We’ve been interviewing girls for Sixth Form scholarships this week. Research suggests that the most crucial part of any interview may happen before the interview itself begins. The Daily Mail published an article this week about a study by Resurgo Trust, a charity that helps disadvantaged young people find employment, citing their findings that prospective candidates are often judged by the quality of their small talk. Apparently the first 12 words you speak – between reception and the interview room – can make all the difference to your success (see this article by Tim Dowling in The Guardian for comment: http://www.theguardian.com/money/shortcuts/2016/jan/26/twelve-words-say-job-interview-avoid-opening-lines).

While it may be true that a facility for small talk can impress an interviewer initially, true strength of character is not always to be found on the surface. It is important to listen to a quietly thoughtful character as much as to the chatty, outgoing candidate.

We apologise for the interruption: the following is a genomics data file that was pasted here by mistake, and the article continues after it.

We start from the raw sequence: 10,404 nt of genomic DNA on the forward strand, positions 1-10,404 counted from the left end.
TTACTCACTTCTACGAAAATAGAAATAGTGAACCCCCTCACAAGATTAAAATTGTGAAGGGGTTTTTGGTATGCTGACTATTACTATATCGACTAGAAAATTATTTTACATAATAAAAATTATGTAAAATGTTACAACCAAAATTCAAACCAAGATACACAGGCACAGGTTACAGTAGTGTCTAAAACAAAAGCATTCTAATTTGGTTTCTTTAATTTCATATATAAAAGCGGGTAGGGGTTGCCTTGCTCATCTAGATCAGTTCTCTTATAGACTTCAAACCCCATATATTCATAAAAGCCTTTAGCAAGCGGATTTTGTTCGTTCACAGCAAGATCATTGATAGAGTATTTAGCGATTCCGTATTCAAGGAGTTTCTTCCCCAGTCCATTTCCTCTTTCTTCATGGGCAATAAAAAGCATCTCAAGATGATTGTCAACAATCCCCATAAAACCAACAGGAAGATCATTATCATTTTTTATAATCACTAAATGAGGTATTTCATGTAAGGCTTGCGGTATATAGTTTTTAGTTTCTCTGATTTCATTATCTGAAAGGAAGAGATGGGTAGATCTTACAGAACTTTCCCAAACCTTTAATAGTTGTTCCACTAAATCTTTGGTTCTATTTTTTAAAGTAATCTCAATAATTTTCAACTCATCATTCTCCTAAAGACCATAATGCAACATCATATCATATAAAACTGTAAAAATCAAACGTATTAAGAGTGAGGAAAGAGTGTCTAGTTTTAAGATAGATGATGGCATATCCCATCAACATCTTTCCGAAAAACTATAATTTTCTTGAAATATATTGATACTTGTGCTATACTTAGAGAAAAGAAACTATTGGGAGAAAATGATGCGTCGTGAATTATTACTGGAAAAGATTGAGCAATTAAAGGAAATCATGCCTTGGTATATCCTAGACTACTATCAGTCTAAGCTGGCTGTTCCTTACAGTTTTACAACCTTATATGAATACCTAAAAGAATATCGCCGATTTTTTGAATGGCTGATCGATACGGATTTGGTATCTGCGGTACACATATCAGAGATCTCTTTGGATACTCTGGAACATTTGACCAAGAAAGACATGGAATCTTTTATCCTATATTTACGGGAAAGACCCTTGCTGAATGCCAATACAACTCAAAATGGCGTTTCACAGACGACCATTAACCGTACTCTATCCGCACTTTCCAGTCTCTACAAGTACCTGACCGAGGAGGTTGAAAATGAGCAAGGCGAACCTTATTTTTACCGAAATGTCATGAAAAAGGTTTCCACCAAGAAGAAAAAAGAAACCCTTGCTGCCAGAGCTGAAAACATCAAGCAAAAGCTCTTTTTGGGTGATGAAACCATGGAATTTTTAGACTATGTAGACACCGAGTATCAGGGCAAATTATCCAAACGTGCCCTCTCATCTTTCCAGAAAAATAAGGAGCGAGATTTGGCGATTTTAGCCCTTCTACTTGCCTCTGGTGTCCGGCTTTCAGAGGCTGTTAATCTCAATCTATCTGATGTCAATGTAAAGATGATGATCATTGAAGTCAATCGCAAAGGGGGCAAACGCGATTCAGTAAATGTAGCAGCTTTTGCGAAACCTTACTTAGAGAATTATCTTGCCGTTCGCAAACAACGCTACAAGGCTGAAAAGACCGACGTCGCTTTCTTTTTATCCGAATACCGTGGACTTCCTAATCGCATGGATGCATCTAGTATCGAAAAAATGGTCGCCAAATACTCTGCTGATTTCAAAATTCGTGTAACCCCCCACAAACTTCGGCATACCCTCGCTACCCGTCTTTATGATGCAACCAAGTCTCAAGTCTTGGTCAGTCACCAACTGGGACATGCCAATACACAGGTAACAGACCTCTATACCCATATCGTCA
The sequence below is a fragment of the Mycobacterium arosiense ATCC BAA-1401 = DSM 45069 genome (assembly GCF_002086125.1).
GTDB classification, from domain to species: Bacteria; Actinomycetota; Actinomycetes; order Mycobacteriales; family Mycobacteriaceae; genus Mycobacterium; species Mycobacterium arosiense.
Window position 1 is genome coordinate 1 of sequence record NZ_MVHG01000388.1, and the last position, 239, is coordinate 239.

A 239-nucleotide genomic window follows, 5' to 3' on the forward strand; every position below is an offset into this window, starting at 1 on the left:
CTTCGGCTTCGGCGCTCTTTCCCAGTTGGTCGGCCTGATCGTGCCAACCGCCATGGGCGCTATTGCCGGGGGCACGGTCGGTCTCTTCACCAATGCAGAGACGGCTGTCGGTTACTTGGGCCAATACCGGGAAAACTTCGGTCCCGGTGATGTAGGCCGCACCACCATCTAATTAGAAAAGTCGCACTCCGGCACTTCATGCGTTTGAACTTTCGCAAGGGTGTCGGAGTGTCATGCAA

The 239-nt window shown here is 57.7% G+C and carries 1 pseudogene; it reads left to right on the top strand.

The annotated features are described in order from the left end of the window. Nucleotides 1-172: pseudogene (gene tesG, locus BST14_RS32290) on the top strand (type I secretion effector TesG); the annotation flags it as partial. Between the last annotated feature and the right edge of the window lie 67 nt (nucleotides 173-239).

Susan Cain wrote a book a few years ago, called, Quiet: The Power of Introverts in a World That Can’t Stop Talking. It made me think about how I responded to different types of personality in my classroom. Cain argues that in the West, where the ideal of the extrovert is extolled, we hugely undervalue the strengths of introverted people. She refers to research to demonstrate that introversion is both common and normal and points out that many of the world’s most creative people and effective leaders were introverts (see Susan Cain’s excellent TED talk

What’s to be learned, in my view, is the importance of listening to individuals and of being able to appreciate different temperaments. It was a privilege to interview all these bright, talented girls and the real joy is that they are all very different in their funny, committed and passionate ways.